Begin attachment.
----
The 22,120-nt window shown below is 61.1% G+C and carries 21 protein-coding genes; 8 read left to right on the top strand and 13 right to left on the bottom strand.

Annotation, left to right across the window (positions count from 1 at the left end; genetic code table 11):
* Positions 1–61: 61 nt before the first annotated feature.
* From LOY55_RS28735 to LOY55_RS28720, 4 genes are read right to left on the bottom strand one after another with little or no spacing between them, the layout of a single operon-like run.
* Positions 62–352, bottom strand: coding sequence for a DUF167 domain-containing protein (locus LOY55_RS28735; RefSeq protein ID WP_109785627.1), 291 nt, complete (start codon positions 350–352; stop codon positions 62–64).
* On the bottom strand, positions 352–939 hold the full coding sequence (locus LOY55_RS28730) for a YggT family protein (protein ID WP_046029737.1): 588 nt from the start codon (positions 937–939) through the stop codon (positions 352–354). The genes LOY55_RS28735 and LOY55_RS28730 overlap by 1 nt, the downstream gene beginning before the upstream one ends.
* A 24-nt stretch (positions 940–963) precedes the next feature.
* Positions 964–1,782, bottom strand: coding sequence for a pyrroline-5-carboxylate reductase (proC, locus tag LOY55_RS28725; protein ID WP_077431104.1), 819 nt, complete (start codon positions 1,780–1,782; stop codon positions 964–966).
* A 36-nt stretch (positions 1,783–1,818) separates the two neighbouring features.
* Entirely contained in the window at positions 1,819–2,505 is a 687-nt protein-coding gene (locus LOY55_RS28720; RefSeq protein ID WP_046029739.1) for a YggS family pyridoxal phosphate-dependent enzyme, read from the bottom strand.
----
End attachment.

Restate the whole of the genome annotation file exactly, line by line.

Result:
The 22,120-nt window shown below is 61.1% G+C and carries 21 protein-coding genes; 8 read left to right on the top strand and 13 right to left on the bottom strand.

Annotation, left to right across the window (positions count from 1 at the left end; genetic code table 11):
* Positions 1–61: 61 nt before the first annotated feature.
* From LOY55_RS28735 to LOY55_RS28720, 4 genes are read right to left on the bottom strand one after another with little or no spacing between them, the layout of a single operon-like run.
* Positions 62–352, bottom strand: coding sequence for a DUF167 domain-containing protein (locus LOY55_RS28735; RefSeq protein ID WP_109785627.1), 291 nt, complete (start codon positions 350–352; stop codon positions 62–64).
* On the bottom strand, positions 352–939 hold the full coding sequence (locus LOY55_RS28730) for a YggT family protein (protein ID WP_046029737.1): 588 nt from the start codon (positions 937–939) through the stop codon (positions 352–354). The genes LOY55_RS28735 and LOY55_RS28730 overlap by 1 nt, the downstream gene beginning before the upstream one ends.
* A 24-nt stretch (positions 940–963) precedes the next feature.
* Positions 964–1,782, bottom strand: coding sequence for a pyrroline-5-carboxylate reductase (proC, locus tag LOY55_RS28725; protein ID WP_077431104.1), 819 nt, complete (start codon positions 1,780–1,782; stop codon positions 964–966).
* A 36-nt stretch (positions 1,783–1,818) separates the two neighbouring features.
* Entirely contained in the window at positions 1,819–2,505 is a 687-nt protein-coding gene (locus LOY55_RS28720; RefSeq protein ID WP_046029739.1) for a YggS family pyridoxal phosphate-dependent enzyme, read from the bottom strand.